‘Bottom of the Pay Scale’: Latinas Share Their Stories on Latina Equal Pay Day

By Araceli Cruz

October 29, 2020

“I say this every year,” comedian Cristela Alonzo said. “I want us to get paid like a man.”

On Oct. 29, Latina Equal Pay Day is observed to bring attention to the economic inequalities that Latinas continue to face. More than 50 years after the passage of the Equal Pay Act of 1963, Latinas typically earn only 55 cents for every dollar earned by white, non-Hispanic men and must work nearly 23 months to earn what white men earn in 12 months. 

RELATED: The Unemployment Rate May Be Recovering, but Not for Latinas

On social media, Latinas shared their views on money, salary disparities, and how they’re continuing to fight for equal pay. 

Journalist María Hinojosa, who recently published her memoir “Once I Was You,” tweeted, “About #LatinaEqualPayDay I’ll just say I know I was always underpaid. But I’m not afraid to ask for money now tho I should have been asking in my 20s. Look and learn Mijas.”

Comedian Cristela Alonzo tweeted “Today is #LatinaEqualPay Day. We get paid 54 cents to every dollar a white man gets paid. I say this every year. I want us to get paid like a man but we need to get paid like a white woman first. Latinas are at the bottom of the pay scale for women.”

California Sen. María Elena Durazo brought attention to the fact that Latinas, who already face pay disparities, have been hit harder financially during the pandemic.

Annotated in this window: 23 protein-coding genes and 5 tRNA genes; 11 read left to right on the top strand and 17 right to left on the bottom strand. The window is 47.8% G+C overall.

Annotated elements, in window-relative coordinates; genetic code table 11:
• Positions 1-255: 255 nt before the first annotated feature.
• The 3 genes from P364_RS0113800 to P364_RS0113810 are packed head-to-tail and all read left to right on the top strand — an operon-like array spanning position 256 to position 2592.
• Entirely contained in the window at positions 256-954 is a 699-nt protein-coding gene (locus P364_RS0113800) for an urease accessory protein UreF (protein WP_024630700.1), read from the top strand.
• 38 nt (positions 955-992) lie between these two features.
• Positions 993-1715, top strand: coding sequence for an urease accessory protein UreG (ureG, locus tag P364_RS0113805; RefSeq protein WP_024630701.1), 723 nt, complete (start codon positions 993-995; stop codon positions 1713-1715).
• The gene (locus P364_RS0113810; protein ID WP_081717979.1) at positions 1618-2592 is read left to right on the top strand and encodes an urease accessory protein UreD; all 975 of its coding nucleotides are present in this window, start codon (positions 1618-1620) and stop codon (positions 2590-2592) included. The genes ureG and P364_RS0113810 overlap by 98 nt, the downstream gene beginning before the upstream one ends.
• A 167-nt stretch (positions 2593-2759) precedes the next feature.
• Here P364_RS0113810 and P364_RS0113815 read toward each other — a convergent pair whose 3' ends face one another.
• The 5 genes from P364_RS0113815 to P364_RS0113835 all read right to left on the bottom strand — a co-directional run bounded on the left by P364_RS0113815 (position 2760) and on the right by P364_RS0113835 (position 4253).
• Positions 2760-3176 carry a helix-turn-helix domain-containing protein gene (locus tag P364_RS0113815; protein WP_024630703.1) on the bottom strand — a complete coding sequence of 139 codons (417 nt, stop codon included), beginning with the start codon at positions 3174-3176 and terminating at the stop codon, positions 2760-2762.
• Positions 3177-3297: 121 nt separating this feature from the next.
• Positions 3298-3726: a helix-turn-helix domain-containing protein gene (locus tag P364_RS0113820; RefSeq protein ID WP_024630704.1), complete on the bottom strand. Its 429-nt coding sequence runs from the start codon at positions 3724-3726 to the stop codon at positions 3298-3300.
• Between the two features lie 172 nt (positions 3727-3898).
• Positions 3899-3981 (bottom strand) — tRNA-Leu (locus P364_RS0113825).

“The coronavirus pandemic and economic shutdown hit California Latinas the hardest—30 percent lost their jobs,” she tweeted. “1 in 5 Californians are Latina. To recover from this crisis, we must do more to support #UnseenLatinas. #LatinaEqualPayDay #InvisibleNoMore.”

RELATED: The Pandemic Left Nearly 20,000 Spanish-Speaking Domestic Workers With No Job and No Resources

Presidential candidate Joe Biden commented on how the Trump administration has neglected to respond to the pandemic and how it has affected Latinas. 

“Trump’s failed response to this pandemic has plunged our nation not just into a recession, but into a ‘she-cession’—with millions of women, particularly Latinas and women of color, bearing the brunt of lost hours, lost wages, lost businesses, and lost jobs. Millions of Latinas are still out of work or have dropped out of the labor force completely since COVID-19 hit.” 

Biden said, as president of the US, he would not just rebuild but also work on closing the gender wage gap and fight against wage discrimination “so that Latinas—and all women—are paid equally for equal work.” 

Latinas also face pay inequalities depending on their background. A 2019 report by the National Women’s Law Center shows that Honduran women experience the steepest wage gap among Latinas living in the US, typically making less than half —42.1 percent—of what white, non-Hispanic men usually make. Guatemalan women and Salvadoran women usually earn less than half—43.1 percent and 46.6 percent, respectively—of what white, non-Hispanic men generally make. 

Click here for more information on Latina Equal Pay Day. 



CATEGORIES: Economy | Latinos


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